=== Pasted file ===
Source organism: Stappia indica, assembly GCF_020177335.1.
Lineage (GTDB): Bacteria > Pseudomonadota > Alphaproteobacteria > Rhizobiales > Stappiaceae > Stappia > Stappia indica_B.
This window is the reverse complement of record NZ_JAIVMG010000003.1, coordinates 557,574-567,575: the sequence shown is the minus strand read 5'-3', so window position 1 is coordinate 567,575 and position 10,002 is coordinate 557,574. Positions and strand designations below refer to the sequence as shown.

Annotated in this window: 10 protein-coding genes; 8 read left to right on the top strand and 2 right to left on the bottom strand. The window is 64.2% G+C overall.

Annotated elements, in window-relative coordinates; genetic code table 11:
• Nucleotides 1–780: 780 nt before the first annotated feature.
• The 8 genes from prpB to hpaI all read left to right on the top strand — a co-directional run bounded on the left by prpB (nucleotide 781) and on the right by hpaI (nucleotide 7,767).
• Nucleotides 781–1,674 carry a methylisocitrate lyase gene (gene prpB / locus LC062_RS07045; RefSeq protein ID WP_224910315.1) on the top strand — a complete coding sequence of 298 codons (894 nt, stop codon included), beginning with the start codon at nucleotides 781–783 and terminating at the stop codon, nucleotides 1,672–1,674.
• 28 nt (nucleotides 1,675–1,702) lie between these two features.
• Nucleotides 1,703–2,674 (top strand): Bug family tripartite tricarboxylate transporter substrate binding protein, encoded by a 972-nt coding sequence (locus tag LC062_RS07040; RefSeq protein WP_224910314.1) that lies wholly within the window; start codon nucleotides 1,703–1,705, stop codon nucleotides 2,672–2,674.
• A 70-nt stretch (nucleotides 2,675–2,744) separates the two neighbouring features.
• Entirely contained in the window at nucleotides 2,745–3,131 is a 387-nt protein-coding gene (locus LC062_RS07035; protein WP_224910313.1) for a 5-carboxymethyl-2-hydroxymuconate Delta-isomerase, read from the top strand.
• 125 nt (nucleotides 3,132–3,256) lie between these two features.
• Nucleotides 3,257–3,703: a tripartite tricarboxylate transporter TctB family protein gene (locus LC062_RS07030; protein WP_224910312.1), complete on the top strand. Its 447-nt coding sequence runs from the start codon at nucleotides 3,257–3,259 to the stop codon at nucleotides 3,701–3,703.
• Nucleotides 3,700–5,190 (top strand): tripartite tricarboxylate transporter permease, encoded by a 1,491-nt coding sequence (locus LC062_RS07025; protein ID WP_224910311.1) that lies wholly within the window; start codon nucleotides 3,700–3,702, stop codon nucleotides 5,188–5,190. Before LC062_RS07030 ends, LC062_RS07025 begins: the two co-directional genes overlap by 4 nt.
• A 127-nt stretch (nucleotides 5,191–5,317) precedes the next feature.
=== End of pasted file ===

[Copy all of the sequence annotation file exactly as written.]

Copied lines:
Source organism: Stappia indica, assembly GCF_020177335.1.
Lineage (GTDB): Bacteria > Pseudomonadota > Alphaproteobacteria > Rhizobiales > Stappiaceae > Stappia > Stappia indica_B.
This window is the reverse complement of record NZ_JAIVMG010000003.1, coordinates 557,574-567,575: the sequence shown is the minus strand read 5'-3', so window position 1 is coordinate 567,575 and position 10,002 is coordinate 557,574. Positions and strand designations below refer to the sequence as shown.

Annotated in this window: 10 protein-coding genes; 8 read left to right on the top strand and 2 right to left on the bottom strand. The window is 64.2% G+C overall.

Annotated elements, in window-relative coordinates; genetic code table 11:
• Nucleotides 1–780: 780 nt before the first annotated feature.
• The 8 genes from prpB to hpaI all read left to right on the top strand — a co-directional run bounded on the left by prpB (nucleotide 781) and on the right by hpaI (nucleotide 7,767).
• Nucleotides 781–1,674 carry a methylisocitrate lyase gene (gene prpB / locus LC062_RS07045; RefSeq protein ID WP_224910315.1) on the top strand — a complete coding sequence of 298 codons (894 nt, stop codon included), beginning with the start codon at nucleotides 781–783 and terminating at the stop codon, nucleotides 1,672–1,674.
• 28 nt (nucleotides 1,675–1,702) lie between these two features.
• Nucleotides 1,703–2,674 (top strand): Bug family tripartite tricarboxylate transporter substrate binding protein, encoded by a 972-nt coding sequence (locus tag LC062_RS07040; RefSeq protein WP_224910314.1) that lies wholly within the window; start codon nucleotides 1,703–1,705, stop codon nucleotides 2,672–2,674.
• A 70-nt stretch (nucleotides 2,675–2,744) separates the two neighbouring features.
• Entirely contained in the window at nucleotides 2,745–3,131 is a 387-nt protein-coding gene (locus LC062_RS07035; protein WP_224910313.1) for a 5-carboxymethyl-2-hydroxymuconate Delta-isomerase, read from the top strand.
• 125 nt (nucleotides 3,132–3,256) lie between these two features.
• Nucleotides 3,257–3,703: a tripartite tricarboxylate transporter TctB family protein gene (locus LC062_RS07030; protein WP_224910312.1), complete on the top strand. Its 447-nt coding sequence runs from the start codon at nucleotides 3,257–3,259 to the stop codon at nucleotides 3,701–3,703.
• Nucleotides 3,700–5,190 (top strand): tripartite tricarboxylate transporter permease, encoded by a 1,491-nt coding sequence (locus LC062_RS07025; protein ID WP_224910311.1) that lies wholly within the window; start codon nucleotides 3,700–3,702, stop codon nucleotides 5,188–5,190. Before LC062_RS07030 ends, LC062_RS07025 begins: the two co-directional genes overlap by 4 nt.
• A 127-nt stretch (nucleotides 5,191–5,317) precedes the next feature.